The History of the Chicago Skyway

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The history of the Chicago Skyway began in 1928, when the City Council of Chicago—motivated by the desire to strengthen connections between the city and the country’s Midwestern industrial base—requested a study for an elevated roadway to be constructed above the Pennsylvania Rail Road’s right of way. Although this proposal did not ultimately come to fruition, the planning set the stage on which the road would be built adjacent to this railroad. Concurrently, the Chicago Plan Commission had begun researching a southern extension of Lake Shore Drive beyond Jackson Park as a means to connect the city with Indiana. This study resulted in two possibilities for extending the roadway. The first possibility was to extend Lake Shore Drive along Stony Island Avenue to the Pennsylvania Railroad Right of way where it would proceed in the same manner as proposed in the 1928 plan; the second possibility was to simply extend the roadway along lake fill to Rainbow Beach Park, where it would then merge onto South Commercial Avenue which would carry it to Indiana Avenue.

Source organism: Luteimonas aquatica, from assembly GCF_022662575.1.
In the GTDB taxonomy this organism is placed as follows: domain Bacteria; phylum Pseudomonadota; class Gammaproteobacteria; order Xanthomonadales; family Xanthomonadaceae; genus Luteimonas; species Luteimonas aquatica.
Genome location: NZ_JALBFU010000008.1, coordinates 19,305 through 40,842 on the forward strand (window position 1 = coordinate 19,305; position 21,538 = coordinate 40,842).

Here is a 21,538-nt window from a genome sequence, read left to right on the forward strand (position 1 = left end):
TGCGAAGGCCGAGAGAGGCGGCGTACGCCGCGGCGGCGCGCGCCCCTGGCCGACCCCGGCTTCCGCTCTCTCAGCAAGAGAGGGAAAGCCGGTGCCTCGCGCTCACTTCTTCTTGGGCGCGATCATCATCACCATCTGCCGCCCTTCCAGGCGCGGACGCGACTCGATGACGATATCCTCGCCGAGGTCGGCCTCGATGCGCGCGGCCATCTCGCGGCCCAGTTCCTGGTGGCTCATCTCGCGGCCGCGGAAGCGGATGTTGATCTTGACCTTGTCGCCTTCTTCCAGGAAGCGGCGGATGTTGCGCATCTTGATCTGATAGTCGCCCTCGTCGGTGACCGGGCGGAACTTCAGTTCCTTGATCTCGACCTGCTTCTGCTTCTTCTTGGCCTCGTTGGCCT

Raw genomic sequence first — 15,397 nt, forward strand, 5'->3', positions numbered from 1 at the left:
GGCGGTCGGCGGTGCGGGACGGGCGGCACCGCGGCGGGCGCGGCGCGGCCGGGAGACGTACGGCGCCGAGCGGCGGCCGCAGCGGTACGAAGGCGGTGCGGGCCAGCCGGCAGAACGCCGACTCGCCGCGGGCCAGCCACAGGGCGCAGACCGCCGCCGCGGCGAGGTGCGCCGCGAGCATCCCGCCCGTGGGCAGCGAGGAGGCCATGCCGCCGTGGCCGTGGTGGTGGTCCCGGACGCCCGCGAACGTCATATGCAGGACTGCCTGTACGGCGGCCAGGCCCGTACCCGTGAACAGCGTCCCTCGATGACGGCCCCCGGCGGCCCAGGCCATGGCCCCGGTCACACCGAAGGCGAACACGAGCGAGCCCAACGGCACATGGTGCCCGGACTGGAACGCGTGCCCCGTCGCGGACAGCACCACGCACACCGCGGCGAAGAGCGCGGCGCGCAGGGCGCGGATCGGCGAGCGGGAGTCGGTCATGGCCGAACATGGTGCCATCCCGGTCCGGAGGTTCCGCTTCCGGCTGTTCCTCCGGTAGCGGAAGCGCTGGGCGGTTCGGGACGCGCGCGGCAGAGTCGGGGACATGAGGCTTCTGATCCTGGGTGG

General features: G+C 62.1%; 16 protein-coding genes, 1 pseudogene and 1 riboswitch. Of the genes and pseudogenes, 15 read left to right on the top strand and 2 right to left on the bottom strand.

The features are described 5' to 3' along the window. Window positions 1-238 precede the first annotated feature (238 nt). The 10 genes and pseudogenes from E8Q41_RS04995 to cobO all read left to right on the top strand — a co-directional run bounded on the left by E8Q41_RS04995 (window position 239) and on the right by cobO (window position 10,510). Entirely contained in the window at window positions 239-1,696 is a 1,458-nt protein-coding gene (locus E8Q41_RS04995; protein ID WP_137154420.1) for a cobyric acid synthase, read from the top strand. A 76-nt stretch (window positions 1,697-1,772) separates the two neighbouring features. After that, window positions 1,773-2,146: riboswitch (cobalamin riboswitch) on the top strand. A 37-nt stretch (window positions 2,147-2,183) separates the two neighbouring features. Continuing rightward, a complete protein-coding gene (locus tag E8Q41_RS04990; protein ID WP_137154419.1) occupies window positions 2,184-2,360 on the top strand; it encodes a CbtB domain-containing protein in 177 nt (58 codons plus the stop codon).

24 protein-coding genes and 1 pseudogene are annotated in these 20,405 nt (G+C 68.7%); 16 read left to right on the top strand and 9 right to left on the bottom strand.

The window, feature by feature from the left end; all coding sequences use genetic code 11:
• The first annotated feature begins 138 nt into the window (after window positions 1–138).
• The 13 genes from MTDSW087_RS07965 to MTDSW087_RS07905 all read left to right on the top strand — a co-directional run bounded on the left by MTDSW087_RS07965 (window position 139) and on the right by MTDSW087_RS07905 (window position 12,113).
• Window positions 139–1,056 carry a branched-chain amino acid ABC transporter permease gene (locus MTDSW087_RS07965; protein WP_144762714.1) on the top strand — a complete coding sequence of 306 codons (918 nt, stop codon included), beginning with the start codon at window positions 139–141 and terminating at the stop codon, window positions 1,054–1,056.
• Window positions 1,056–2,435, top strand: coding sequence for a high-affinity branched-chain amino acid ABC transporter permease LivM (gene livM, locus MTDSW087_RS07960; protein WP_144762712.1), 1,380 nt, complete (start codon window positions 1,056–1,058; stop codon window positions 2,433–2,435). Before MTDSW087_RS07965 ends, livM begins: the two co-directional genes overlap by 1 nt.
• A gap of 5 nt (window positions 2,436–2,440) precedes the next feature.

A subsequent study in 1939 championed the Stony Island Avenue plan; however, the project was ultimately shelved because Lake Shore Drive does not permit commercial traffic, and because the roadway fell under the jurisdiction of the Parks Department which lacked a mechanism to finance infrastructure investment. Due to these constraints, the City decided to drop its roadway connection plan in 1945.
The project was revitalized

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